Graduation Year

Spring 2014

Document Type

Open Access Senior Thesis


Environmental Analysis

Second Department

Special Majors

Reader 1

Melinda Herrold-Menzies

Reader 2

Nancy Neiman Auerbach

Terms of Use & License Information

Creative Commons Attribution 3.0 License
This work is licensed under a Creative Commons Attribution 3.0 License.

Rights Information

© 2014 Emma Shorr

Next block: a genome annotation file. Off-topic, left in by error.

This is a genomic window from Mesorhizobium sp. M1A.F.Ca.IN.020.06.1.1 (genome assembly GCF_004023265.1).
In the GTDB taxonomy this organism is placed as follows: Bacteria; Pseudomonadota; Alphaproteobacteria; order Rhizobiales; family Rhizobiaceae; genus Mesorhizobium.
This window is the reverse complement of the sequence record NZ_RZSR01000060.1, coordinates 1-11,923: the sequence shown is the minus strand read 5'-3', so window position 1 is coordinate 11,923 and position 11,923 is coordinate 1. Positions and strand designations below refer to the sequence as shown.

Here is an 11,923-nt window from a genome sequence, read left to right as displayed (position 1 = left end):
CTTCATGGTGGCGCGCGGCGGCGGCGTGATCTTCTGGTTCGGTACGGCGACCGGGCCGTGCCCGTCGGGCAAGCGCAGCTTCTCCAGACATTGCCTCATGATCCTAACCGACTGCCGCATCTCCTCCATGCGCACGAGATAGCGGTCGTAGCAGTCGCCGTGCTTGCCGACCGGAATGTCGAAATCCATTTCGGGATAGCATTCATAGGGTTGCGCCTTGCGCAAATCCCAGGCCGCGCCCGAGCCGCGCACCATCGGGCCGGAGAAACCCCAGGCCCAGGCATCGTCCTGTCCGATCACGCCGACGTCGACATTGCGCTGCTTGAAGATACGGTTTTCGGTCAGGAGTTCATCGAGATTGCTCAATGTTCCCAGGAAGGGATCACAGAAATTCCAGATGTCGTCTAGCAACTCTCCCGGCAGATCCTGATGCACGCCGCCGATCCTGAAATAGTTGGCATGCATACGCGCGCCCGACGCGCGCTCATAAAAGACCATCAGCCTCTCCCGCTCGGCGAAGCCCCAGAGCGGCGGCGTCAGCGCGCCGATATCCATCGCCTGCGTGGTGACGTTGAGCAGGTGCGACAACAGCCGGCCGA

The food justice movement has taken off in recent years. Despite its call for justice in the food system, it has been critiqued as being inaccessible to people who need food the most. The food system marginalizes women, minorities, and low-income people, making these groups the most at risk for food insecurity. Solutions to food insecurity come from both government and non-governmental avenues. This thesis calls for a merger of solutions to food insecurity and food justice in food security justice, and assesses the ability of solutions to food insecurity to confront issues of injustice. Community-based solutions currently have the potential to address issues of justice, as well as providing added benefits of promoting community cohesion and creating new economic spaces. Through a simulation of the SNAP budget and an exploration of the narrative between gang violence and food insecurity in Los Angeles, the necessity for solutions to food insecurity to address justice is established.